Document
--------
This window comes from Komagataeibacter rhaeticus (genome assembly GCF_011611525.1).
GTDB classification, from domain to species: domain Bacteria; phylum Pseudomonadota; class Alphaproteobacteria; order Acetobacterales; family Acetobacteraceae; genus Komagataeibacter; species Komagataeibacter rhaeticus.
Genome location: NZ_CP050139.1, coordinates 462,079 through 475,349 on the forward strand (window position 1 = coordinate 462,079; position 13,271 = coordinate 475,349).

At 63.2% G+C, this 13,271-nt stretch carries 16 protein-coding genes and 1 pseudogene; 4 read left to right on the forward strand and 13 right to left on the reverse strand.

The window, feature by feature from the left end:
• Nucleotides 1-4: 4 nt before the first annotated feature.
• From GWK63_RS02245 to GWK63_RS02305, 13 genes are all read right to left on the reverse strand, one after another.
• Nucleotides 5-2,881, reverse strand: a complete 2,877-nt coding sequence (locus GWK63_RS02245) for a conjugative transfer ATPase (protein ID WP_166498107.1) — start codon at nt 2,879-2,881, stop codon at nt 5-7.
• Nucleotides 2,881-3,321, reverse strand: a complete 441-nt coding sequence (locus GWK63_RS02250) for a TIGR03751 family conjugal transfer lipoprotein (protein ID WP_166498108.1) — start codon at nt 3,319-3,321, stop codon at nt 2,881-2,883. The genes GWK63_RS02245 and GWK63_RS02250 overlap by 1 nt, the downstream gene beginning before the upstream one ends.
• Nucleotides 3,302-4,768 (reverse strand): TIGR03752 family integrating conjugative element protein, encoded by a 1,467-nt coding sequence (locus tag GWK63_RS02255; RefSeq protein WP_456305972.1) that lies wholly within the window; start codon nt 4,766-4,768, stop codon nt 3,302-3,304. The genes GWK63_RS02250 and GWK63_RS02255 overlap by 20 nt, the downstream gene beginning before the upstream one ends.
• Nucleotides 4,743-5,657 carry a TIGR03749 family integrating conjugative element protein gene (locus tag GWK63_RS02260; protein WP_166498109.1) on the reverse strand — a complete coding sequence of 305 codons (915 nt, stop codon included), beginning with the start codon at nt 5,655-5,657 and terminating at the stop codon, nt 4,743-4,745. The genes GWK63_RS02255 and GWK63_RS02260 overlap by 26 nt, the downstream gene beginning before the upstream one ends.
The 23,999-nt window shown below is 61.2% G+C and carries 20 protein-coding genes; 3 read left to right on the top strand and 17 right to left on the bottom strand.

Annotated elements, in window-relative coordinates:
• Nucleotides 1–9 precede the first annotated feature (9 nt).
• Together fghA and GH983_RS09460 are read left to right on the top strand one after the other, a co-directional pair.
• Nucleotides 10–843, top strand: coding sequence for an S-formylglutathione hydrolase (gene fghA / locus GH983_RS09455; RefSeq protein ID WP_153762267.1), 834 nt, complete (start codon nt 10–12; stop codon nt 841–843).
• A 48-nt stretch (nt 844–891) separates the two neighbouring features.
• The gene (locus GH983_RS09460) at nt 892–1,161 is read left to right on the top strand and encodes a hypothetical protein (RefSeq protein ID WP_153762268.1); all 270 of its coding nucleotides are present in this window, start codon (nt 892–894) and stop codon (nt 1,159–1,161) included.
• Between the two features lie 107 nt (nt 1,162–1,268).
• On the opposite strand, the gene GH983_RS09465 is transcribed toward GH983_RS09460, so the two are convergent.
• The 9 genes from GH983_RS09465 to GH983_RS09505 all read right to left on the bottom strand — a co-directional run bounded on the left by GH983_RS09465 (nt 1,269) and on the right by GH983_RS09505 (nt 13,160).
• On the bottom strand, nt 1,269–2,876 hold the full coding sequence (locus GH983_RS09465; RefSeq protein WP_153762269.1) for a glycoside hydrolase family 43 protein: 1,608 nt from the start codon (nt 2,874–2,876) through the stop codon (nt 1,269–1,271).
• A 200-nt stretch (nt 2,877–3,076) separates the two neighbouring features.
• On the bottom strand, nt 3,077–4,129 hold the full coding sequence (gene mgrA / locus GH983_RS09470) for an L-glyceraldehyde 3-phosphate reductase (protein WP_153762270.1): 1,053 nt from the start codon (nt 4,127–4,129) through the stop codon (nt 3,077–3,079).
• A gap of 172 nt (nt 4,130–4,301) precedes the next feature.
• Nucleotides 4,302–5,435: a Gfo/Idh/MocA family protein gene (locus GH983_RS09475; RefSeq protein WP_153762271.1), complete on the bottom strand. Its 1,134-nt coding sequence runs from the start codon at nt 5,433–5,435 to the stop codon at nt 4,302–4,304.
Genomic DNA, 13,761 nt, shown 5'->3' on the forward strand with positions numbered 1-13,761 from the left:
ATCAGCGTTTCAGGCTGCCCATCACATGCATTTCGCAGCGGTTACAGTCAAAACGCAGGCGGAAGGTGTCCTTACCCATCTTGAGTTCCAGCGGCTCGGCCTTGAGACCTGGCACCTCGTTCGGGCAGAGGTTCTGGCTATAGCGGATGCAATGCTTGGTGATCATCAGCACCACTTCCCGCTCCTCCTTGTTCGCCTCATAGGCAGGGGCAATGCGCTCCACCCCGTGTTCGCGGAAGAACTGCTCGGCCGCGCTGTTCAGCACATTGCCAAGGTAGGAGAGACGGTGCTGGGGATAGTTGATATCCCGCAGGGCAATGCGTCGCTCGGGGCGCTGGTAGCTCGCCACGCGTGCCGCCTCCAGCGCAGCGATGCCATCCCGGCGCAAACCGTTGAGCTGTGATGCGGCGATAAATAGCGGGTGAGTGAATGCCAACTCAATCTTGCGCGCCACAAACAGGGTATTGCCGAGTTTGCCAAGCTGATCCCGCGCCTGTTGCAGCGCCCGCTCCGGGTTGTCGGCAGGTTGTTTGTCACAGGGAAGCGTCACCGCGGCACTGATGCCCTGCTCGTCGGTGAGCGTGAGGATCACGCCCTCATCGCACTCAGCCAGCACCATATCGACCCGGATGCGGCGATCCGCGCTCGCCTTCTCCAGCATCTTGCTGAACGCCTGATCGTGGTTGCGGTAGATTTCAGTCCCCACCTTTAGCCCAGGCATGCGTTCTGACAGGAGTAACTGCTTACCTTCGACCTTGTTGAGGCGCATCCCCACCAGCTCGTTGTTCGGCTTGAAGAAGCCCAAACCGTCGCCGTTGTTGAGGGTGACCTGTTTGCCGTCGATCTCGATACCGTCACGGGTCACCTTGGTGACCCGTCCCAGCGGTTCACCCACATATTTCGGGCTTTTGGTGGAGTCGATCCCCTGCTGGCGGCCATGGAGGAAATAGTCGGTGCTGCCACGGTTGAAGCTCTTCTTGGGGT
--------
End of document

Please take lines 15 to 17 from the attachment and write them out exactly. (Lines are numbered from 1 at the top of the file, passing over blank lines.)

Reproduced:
• Together fghA and GH983_RS09460 are read left to right on the top strand one after the other, a co-directional pair.
• Nucleotides 10–843, top strand: coding sequence for an S-formylglutathione hydrolase (gene fghA / locus GH983_RS09455; RefSeq protein ID WP_153762267.1), 834 nt, complete (start codon nt 10–12; stop codon nt 841–843).
• A 48-nt stretch (nt 844–891) separates the two neighbouring features.